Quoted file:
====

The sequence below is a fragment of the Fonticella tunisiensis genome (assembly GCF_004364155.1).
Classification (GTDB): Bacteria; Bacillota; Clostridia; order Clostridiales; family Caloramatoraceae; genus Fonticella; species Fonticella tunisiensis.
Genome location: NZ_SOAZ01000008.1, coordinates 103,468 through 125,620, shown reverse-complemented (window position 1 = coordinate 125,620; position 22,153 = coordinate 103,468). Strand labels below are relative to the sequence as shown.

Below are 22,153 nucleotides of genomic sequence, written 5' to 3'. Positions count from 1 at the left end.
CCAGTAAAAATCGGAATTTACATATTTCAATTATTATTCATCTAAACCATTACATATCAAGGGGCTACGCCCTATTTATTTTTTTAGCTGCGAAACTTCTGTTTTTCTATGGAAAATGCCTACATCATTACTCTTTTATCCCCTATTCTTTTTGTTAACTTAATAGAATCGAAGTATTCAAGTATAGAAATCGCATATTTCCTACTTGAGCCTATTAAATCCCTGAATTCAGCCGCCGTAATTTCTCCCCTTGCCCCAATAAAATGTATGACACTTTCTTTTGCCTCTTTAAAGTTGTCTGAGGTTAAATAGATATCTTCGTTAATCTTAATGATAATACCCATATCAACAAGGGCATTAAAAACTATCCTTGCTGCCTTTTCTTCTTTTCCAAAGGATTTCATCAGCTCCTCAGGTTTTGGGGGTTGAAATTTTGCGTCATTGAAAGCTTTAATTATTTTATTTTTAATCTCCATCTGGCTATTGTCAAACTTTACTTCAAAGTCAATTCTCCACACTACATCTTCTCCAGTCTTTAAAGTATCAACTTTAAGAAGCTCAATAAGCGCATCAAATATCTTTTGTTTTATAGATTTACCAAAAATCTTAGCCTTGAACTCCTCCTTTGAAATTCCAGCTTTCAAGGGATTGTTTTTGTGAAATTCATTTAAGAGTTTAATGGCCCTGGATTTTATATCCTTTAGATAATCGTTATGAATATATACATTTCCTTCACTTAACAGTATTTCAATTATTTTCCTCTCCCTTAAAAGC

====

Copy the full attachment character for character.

The sequence below is a fragment of the Fonticella tunisiensis genome (assembly GCF_004364155.1).
Classification (GTDB): Bacteria; Bacillota; Clostridia; order Clostridiales; family Caloramatoraceae; genus Fonticella; species Fonticella tunisiensis.
Genome location: NZ_SOAZ01000008.1, coordinates 103,468 through 125,620, shown reverse-complemented (window position 1 = coordinate 125,620; position 22,153 = coordinate 103,468). Strand labels below are relative to the sequence as shown.

Below are 22,153 nucleotides of genomic sequence, written 5' to 3'. Positions count from 1 at the left end.
CCAGTAAAAATCGGAATTTACATATTTCAATTATTATTCATCTAAACCATTACATATCAAGGGGCTACGCCCTATTTATTTTTTTAGCTGCGAAACTTCTGTTTTTCTATGGAAAATGCCTACATCATTACTCTTTTATCCCCTATTCTTTTTGTTAACTTAATAGAATCGAAGTATTCAAGTATAGAAATCGCATATTTCCTACTTGAGCCTATTAAATCCCTGAATTCAGCCGCCGTAATTTCTCCCCTTGCCCCAATAAAATGTATGACACTTTCTTTTGCCTCTTTAAAGTTGTCTGAGGTTAAATAGATATCTTCGTTAATCTTAATGATAATACCCATATCAACAAGGGCATTAAAAACTATCCTTGCTGCCTTTTCTTCTTTTCCAAAGGATTTCATCAGCTCCTCAGGTTTTGGGGGTTGAAATTTTGCGTCATTGAAAGCTTTAATTATTTTATTTTTAATCTCCATCTGGCTATTGTCAAACTTTACTTCAAAGTCAATTCTCCACACTACATCTTCTCCAGTCTTTAAAGTATCAACTTTAAGAAGCTCAATAAGCGCATCAAATATCTTTTGTTTTATAGATTTACCAAAAATCTTAGCCTTGAACTCCTCCTTTGAAATTCCAGCTTTCAAGGGATTGTTTTTGTGAAATTCATTTAAGAGTTTAATGGCCCTGGATTTTATATCCTTTAGATAATCGTTATGAATATATACATTTCCTTCACTTAACAGTATTTCAATTATTTTCCTCTCCCTTAAAAGC